"No. I never considered suicide, but a lot of people were suggesting it," Edward Badger, the coach of the Chicago Bulls was saying yesterday, recalling those dreary, dismal days last fall when his basketball team lost 14 of its first 16 games.
What a terrible way to start a head coaching career in the NBA. The fans were snarling. The Press was growling and the players were wondering how long their bad luck would last.
In that awful stretch, the Bulls suffered an overtime loss to Portland, a two-point defeat by Seattle, another overtime setback against the Celtics and then finally, a last-second heart-breaker to Golden State. They also were plagued with injury and illness.
"Actually, we were playing then almost as well as we are now," said Badger. "Yes, I was concerned, who wouldn't be? The owners were a lot more patient than the writers. But I always had a feeling we could turn it around.
Since Dec. 4, the Bulls have won 37 games, more victories than any team in the league over the same stretch. Prior to last night's loss to Philadelphia they won eight in a row and 16, and moving ahead of Kansas City in the race for the final playoff berth in the Western Conference.
The Bulls have accomplished that remarkable turnaround with seven new bodies on the roster, a rookie starting at one forward, a free agent pick-up starting at guard and a first-year coach - Badger who says, "What I'd really love is for us to meet the Bullets in the finals."
Badger served as Dick Motta's assistant for three years in Chicago, and his team still plays the same hard-nosed, bowl-em-over, kick-'em-in-the-shins defense Motta insisted upon then and now.
The Bulls now lead the NBA in team defense, allowing an average of 98 points a game. And last week, they finally began scoring more points - 98.5 - on offense than they gave to the other team.
The major difference in the Bulls these days in the dominating play of center Artis Gilmore, an early target of the boo-birds, and the Bulls newly discovered fast break.
It used to be the Bulls ran only at the mouth. If Bob Love wasn't squawking about getting his shots, then Chet Walker was complaining about shabby treatment from management.And Norm Van Lier, make that "Stormin' Norman," yelled at everybody, particularly the referees.
But Badger has them whooshing downcourt whenever the opportunity arises. "If we've got the break," he said, we'll be gone. Because of the personnel we had here, Dick couldn't do that. Right now, I'd say 50 per cent of our set plays are Motta's plays. The man's a great coach. Why change things that work.?".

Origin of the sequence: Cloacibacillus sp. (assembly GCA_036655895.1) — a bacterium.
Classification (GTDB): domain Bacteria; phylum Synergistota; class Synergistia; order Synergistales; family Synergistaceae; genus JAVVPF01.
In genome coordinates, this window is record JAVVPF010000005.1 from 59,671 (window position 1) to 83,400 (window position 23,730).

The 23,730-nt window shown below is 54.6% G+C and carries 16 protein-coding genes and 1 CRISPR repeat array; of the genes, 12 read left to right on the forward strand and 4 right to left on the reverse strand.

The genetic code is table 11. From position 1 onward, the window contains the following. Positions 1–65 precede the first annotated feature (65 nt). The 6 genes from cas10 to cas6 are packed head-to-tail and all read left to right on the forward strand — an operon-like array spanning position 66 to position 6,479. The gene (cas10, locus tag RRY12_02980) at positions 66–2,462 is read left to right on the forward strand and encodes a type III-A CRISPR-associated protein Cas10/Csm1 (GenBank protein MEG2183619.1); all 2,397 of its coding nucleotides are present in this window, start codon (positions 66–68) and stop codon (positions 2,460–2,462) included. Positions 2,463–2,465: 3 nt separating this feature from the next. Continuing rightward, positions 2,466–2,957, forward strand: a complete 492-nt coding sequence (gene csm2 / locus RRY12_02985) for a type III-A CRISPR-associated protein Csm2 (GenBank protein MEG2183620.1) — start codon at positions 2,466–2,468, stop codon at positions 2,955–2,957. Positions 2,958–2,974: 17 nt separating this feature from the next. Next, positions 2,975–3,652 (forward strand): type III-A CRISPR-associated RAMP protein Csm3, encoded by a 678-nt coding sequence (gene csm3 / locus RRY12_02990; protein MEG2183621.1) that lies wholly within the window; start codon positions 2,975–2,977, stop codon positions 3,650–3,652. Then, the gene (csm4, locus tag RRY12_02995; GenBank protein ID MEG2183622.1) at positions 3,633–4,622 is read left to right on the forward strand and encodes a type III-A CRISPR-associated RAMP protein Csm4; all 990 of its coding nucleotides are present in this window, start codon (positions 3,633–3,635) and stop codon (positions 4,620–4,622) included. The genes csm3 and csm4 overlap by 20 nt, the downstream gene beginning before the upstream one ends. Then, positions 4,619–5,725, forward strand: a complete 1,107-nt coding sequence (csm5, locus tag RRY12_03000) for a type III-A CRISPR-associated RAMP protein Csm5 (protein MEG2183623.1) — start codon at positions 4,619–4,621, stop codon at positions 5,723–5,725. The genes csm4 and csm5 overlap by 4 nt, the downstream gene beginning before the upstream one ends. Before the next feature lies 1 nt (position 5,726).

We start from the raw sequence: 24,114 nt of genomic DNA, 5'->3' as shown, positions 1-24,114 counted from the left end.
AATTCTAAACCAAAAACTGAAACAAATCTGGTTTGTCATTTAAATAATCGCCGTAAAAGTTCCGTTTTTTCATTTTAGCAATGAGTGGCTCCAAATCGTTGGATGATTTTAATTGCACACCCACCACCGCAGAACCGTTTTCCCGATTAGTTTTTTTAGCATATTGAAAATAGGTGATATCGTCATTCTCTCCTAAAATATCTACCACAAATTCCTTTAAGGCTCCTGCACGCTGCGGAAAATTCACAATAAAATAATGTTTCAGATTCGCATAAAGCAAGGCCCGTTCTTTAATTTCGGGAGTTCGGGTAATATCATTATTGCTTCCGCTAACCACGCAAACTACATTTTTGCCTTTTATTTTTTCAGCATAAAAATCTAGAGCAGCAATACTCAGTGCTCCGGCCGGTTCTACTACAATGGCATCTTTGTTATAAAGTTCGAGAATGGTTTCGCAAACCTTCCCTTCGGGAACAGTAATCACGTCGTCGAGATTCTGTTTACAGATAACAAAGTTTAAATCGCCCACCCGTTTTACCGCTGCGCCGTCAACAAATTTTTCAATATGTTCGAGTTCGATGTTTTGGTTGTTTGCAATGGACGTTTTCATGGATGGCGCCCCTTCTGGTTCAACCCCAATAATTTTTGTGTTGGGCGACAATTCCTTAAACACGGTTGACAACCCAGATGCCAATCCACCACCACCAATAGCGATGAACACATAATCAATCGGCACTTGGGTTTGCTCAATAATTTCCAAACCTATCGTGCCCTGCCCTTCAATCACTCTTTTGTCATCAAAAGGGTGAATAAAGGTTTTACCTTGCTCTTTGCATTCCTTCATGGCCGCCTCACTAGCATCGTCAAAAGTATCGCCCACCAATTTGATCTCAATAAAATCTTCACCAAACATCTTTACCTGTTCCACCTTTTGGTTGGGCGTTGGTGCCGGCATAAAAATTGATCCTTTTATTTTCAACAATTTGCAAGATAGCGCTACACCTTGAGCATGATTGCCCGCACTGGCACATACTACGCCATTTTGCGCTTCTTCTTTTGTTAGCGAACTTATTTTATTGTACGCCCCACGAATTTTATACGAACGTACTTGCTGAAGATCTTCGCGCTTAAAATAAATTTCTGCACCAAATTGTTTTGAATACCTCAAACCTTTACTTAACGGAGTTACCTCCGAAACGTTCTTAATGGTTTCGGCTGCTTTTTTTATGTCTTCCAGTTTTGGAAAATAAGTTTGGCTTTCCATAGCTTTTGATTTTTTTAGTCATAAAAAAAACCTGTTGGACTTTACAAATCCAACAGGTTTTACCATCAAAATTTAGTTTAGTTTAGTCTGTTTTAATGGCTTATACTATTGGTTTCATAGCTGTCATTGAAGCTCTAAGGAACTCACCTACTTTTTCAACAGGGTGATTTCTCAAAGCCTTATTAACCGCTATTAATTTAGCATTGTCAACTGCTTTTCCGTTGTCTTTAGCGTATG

Still, says Badger, Gilmore has made it all work. The other night against Cleveland, he had 23 points, pulled down 21 rebounds and had eight assists. He is averaging 18 points and 13 rebounds, outscoring opposing centers by 10 points a game, with seven more rebounds, has olready set team records for scoring by a center, offensive rebounds and blocked shots and will probably set another for shooting percentage.
"I have mixed emotions about all this (this winning streak)," he said the other day. "I remember what is was like before we were wining, but everybody's happy now, so I guess I am, too."
The happiest Bull of them all, surely, must be guard Wilbur Holland. He was cut in training camp by Atlanta, picked up by the Bulls three games into the season and came in one night to score 27 points against Portland. He started the next night, hit for 30 against Seattle and has been starting ever since.
Holland has averaged 19 points over the last 27 games with 52 per cent shooting accuracy, and also has given Van Lier some relief bringing up the ball.
Van Lier is enjoying one of his best seasons ever. One of the game's great penetrators, he is averaging almost eight assists a game, continues to guard opponents' best-scoring guard and also find time average 10 points a game.
Rookie Scott May has recovered from an early about with mononucleosis, the same illness that sidelined forward colleague, Mickey Johnson, contributes 17 points and 10 rebounds a game.
"Chicago can win it all." Motta said the other day, "Artis is really starting to play well now and May is some kind of player. The only problem they may have is that they don't have any depth at guard."
What the Bulls do have, however, is drawing power. Their last six home games have pulled in a total of 113,000 paying customers and last Tuesday's game against the Lakers set an all-time one-game record of 21,046.